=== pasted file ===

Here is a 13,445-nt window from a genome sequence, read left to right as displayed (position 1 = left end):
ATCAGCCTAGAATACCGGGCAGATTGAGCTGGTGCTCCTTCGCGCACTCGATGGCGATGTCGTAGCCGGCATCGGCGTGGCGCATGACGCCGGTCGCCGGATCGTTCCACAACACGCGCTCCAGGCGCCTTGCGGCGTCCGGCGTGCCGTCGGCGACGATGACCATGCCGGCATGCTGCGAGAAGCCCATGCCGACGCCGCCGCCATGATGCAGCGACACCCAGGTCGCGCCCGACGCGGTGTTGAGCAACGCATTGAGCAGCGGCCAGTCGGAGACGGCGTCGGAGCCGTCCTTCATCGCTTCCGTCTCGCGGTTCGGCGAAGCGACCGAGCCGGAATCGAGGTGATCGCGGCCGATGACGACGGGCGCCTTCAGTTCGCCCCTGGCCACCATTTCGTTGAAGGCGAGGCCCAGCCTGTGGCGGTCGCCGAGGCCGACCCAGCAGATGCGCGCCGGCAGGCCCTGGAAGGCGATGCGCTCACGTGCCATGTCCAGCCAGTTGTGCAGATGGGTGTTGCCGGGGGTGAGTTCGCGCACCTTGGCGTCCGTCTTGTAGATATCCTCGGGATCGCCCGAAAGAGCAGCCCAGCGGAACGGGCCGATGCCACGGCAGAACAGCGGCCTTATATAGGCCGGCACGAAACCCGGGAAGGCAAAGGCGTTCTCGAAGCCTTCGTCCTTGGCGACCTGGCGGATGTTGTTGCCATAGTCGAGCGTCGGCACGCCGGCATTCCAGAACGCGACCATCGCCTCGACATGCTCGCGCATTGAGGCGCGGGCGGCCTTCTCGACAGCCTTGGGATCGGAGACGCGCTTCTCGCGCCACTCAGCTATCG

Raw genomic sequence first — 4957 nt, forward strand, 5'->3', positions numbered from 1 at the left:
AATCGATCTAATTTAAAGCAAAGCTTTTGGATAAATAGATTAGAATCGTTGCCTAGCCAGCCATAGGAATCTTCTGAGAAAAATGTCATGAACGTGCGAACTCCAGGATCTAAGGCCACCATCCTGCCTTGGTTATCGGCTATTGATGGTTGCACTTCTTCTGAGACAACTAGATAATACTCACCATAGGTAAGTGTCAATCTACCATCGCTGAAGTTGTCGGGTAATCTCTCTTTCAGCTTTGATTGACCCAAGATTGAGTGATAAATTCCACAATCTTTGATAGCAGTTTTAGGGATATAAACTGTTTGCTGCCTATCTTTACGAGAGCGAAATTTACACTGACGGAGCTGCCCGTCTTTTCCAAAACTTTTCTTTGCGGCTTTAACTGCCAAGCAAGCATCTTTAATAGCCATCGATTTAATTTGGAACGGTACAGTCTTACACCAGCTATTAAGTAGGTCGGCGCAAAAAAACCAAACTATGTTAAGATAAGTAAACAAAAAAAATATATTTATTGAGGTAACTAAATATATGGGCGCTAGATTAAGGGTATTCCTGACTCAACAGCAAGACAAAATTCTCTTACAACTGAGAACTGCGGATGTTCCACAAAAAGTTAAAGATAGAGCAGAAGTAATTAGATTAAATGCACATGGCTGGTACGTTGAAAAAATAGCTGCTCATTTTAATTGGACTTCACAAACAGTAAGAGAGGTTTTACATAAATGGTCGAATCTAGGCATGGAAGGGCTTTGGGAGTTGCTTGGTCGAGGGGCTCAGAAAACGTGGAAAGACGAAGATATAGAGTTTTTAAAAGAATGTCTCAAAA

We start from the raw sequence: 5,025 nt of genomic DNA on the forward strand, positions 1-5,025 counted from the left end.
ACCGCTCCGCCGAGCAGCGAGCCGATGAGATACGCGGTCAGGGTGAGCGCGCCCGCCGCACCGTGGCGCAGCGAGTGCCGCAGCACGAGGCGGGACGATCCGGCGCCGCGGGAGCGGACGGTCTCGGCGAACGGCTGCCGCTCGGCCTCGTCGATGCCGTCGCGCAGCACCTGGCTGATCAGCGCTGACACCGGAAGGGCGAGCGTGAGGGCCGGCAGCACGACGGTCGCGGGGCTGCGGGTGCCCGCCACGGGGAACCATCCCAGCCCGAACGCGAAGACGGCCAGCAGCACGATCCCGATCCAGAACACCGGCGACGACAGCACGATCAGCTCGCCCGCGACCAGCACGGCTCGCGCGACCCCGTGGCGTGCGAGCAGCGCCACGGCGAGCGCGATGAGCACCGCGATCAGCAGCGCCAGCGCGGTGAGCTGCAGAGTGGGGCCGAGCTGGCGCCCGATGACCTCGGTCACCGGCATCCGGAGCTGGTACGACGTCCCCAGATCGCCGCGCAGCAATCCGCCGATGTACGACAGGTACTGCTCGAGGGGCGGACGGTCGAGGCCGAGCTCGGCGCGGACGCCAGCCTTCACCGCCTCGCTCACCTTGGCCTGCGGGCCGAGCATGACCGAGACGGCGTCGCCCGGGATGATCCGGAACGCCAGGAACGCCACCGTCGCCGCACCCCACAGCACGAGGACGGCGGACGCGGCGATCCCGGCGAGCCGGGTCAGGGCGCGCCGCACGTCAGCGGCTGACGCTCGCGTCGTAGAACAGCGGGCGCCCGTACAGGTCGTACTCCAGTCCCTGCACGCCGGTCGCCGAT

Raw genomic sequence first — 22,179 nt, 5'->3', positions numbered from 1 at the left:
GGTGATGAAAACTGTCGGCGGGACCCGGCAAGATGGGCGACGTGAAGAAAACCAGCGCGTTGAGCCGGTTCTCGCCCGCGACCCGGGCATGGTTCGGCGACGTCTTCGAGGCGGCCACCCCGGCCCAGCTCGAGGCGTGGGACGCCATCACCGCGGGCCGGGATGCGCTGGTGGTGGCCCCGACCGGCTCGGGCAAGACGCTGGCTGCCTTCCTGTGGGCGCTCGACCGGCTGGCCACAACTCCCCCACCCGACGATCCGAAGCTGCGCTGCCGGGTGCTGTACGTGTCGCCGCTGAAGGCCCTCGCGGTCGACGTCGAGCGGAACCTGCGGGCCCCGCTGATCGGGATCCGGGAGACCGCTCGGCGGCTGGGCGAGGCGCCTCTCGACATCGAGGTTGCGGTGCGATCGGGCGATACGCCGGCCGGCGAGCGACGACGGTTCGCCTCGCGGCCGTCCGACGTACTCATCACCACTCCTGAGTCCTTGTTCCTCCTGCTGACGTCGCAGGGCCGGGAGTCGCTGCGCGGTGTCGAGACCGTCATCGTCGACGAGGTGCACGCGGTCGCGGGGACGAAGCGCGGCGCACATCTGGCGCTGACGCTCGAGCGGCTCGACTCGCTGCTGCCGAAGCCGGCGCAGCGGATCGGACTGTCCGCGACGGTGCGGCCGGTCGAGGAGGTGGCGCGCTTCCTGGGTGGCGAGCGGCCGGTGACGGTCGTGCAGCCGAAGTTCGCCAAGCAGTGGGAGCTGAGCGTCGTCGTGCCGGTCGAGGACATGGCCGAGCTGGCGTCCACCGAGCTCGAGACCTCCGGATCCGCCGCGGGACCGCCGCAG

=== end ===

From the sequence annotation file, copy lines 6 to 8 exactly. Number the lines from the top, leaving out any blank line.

ACCGCTCCGCCGAGCAGCGAGCCGATGAGATACGCGGTCAGGGTGAGCGCGCCCGCCGCACCGTGGCGCAGCGAGTGCCGCAGCACGAGGCGGGACGATCCGGCGCCGCGGGAGCGGACGGTCTCGGCGAACGGCTGCCGCTCGGCCTCGTCGATGCCGTCGCGCAGCACCTGGCTGATCAGCGCTGACACCGGAAGGGCGAGCGTGAGGGCCGGCAGCACGACGGTCGCGGGGCTGCGGGTGCCCGCCACGGGGAACCATCCCAGCCCGAACGCGAAGACGGCCAGCAGCACGATCCCGATCCAGAACACCGGCGACGACAGCACGATCAGCTCGCCCGCGACCAGCACGGCTCGCGCGACCCCGTGGCGTGCGAGCAGCGCCACGGCGAGCGCGATGAGCACCGCGATCAGCAGCGCCAGCGCGGTGAGCTGCAGAGTGGGGCCGAGCTGGCGCCCGATGACCTCGGTCACCGGCATCCGGAGCTGGTACGACGTCCCCAGATCGCCGCGCAGCAATCCGCCGATGTACGACAGGTACTGCTCGAGGGGCGGACGGTCGAGGCCGAGCTCGGCGCGGACGCCAGCCTTCACCGCCTCGCTCACCTTGGCCTGCGGGCCGAGCATGACCGAGACGGCGTCGCCCGGGATGATCCGGAACGCCAGGAACGCCACCGTCGCCGCACCCCACAGCACGAGGACGGCGGACGCGGCGATCCCGGCGAGCCGGGTCAGGGCGCGCCGCACGTCAGCGGCTGACGCTCGCGTCGTAGAACAGCGGGCGCCCGTACAGGTCGTACTCCAGTCCCTGCACGCCGGTCGCCGAT

Raw genomic sequence first — 22,179 nt, 5'->3', positions numbered from 1 at the left:
GGTGATGAAAACTGTCGGCGGGACCCGGCAAGATGGGCGACGTGAAGAAAACCAGCGCGTTGAGCCGGTTCTCGCCCGCGACCCGGGCATGGTTCGGCGACGTCTTCGAGGCGGCCACCCCGGCCCAGCTCGAGGCGTGGGACGCCATCACCGCGGGCCGGGATGCGCTGGTGGTGGCCCCGACCGGCTCGGGCAAGACGCTGGCTGCCTTCCTGTGGGCGCTCGACCGGCTGGCCACAACTCCCCCACCCGACGATCCGAAGCTGCGCTGCCGGGTGCTGTACGTGTCGCCGCTGAAGGCCCTCGCGGTCGACGTCGAGCGGAACCTGCGGGCCCCGCTGATCGGGATCCGGGAGACCGCTCGGCGGCTGGGCGAGGCGCCTCTCGACATCGAGGTTGCGGTGCGATCGGGCGATACGCCGGCCGGCGAGCGACGACGGTTCGCCTCGCGGCCGTCCGACGTACTCATCACCACTCCTGAGTCCTTGTTCCTCCTGCTGACGTCGCAGGGCCGGGAGTCGCTGCGCGGTGTCGAGACCGTCATCGTCGACGAGGTGCACGCGGTCGCGGGGACGAAGCGCGGCGCACATCTGGCGCTGACGCTCGAGCGGCTCGACTCGCTGCTGCCGAAGCCGGCGCAGCGGATCGGACTGTCCGCGACGGTGCGGCCGGTCGAGGAGGTGGCGCGCTTCCTGGGTGGCGAGCGGCCGGTGACGGTCGTGCAGCCGAAGTTCGCCAAGCAGTGGGAGCTGAGCGTCGTCGTGCCGGTCGAGGACATGGCCGAGCTGGCGTCCACCGAGCTCGAGACCTCCGGATCCGCCGCGGGACCGCCGCAG